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FRIDAY, June 18 (HealthDay News) -- From 2004 to 2008, emergency department visits involving the non-medical use of prescription drugs increased substantially in the United States, according to research published in the June 18 issue of the U.S. Centers for Disease Control and Prevention's Morbidity and Mortality Weekly Report.
Researchers from the CDC and the Substance Abuse and Mental Health Services Administration (SAMHSA) analyzed 2004 to 2008 data from SAMHSA's Drug Abuse Warning Network to evaluate morbidity associated with prescription drug overdoses.
The researchers found that during the study period, there was a 111 percent increase in the estimated number of emergency department visits for non-medical use of opioid analgesics (from 144,600 to 305,900 visits). From 2007 to 2008, in particular, there was a 29 percent increase. Oxycodone, hydrocodone, and methadone showed statistically significant increases during the five-year period, and the highest number of emergency department visits was recorded for these three drugs. The non-medical use of benzodiazepines, too, rose dramatically over the study period, from 143,500 to 271,700, an increase of 89 percent, with a 24 percent increase from 2007 to 2008.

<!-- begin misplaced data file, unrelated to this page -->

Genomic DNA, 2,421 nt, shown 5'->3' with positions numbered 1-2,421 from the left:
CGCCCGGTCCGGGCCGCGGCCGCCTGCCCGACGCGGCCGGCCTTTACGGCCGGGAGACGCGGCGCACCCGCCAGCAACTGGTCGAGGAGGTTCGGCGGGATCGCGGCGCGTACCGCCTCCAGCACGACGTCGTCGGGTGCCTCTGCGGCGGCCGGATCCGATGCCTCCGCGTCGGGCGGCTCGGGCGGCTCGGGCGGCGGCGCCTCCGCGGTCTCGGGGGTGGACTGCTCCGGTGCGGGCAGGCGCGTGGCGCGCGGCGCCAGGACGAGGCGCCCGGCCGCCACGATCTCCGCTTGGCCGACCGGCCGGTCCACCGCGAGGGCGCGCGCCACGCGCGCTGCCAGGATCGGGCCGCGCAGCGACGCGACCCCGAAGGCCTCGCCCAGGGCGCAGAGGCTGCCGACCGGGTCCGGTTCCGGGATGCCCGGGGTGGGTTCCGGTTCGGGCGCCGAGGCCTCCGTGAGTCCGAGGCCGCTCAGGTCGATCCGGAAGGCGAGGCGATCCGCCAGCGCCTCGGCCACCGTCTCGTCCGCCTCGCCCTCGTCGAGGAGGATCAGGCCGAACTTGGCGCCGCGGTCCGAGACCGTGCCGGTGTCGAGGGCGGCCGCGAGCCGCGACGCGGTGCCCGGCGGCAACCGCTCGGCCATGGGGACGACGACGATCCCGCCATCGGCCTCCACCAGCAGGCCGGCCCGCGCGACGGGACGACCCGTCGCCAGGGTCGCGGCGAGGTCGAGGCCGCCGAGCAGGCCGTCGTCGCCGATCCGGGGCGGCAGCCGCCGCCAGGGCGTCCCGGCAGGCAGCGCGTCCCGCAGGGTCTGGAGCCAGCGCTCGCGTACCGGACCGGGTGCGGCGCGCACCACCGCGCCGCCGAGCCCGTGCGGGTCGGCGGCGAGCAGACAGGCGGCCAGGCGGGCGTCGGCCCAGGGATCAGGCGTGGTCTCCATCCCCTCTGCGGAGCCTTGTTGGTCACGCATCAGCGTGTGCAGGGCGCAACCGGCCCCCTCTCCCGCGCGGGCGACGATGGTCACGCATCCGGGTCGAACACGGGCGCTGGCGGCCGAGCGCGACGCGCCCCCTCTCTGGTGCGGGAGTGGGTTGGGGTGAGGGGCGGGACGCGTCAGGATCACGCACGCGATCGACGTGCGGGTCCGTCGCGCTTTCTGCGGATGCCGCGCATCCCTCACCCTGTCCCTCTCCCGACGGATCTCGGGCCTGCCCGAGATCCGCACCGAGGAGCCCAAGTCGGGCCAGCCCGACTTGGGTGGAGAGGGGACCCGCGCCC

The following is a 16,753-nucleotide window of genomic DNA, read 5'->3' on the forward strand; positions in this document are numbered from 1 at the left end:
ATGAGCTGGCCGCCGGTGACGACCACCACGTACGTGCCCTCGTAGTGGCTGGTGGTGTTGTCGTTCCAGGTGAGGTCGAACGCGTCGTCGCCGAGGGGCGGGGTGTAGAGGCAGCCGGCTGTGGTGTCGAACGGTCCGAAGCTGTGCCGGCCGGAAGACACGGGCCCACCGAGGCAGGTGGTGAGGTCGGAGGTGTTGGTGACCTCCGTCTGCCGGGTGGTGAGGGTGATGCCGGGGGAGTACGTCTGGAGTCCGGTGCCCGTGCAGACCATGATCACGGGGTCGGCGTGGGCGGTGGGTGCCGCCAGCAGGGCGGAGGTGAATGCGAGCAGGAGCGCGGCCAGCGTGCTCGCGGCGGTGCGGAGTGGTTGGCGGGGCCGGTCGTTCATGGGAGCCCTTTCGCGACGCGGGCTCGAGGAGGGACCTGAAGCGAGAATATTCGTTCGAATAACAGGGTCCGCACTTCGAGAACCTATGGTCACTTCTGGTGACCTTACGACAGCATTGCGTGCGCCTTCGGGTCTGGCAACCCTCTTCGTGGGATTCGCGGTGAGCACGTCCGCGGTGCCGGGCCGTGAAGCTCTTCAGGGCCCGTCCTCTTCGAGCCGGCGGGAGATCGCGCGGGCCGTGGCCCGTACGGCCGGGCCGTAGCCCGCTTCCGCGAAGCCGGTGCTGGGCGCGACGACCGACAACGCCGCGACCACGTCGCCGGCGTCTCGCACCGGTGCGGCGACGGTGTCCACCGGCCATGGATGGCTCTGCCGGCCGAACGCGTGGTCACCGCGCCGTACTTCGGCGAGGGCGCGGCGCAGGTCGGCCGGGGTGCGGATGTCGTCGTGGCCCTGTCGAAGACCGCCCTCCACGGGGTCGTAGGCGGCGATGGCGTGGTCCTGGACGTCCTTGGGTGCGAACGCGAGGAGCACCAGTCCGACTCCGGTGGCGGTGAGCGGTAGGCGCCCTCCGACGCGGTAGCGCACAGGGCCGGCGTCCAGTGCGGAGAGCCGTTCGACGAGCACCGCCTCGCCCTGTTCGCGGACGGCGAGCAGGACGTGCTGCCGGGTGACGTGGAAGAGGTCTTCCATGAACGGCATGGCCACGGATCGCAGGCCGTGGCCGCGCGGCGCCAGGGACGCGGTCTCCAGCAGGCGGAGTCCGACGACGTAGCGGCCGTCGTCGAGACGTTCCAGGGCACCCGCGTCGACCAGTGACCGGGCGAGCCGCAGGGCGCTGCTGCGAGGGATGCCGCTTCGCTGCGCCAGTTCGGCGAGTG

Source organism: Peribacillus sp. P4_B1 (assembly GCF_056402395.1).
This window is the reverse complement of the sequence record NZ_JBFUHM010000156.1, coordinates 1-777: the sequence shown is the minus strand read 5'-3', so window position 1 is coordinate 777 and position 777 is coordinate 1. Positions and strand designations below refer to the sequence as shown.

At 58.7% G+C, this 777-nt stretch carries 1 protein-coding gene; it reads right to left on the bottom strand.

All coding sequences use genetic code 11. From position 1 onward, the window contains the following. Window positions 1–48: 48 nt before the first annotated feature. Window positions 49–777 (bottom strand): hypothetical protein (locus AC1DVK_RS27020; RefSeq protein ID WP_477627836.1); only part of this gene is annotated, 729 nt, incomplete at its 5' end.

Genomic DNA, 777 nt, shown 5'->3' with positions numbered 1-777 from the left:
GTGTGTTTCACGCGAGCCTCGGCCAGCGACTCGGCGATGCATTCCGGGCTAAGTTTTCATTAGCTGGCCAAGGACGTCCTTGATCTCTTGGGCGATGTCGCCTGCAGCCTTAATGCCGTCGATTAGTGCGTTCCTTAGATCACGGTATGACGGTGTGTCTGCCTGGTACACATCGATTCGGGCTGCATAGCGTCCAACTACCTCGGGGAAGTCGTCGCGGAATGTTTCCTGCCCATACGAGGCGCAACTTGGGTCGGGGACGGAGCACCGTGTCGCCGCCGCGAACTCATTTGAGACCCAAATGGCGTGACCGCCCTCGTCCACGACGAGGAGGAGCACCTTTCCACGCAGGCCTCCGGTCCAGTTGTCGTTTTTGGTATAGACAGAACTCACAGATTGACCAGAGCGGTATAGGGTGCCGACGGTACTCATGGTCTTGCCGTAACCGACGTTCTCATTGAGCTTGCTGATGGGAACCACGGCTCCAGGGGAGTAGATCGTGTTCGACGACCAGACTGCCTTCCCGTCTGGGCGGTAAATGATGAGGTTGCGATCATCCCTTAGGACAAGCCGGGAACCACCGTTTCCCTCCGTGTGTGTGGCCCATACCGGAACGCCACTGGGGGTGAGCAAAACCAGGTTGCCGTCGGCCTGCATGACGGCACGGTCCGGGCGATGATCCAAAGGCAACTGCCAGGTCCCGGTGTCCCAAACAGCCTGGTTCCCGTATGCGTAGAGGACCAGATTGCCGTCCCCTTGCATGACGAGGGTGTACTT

"These findings indicate substantial, increasing morbidity associated with the non-medical use of prescription drugs in the United States during 2004 to 2008, despite recent efforts to control the problem. Stronger measures to reduce the diversion of prescription drugs to non-medical purposes are warranted," the authors write.
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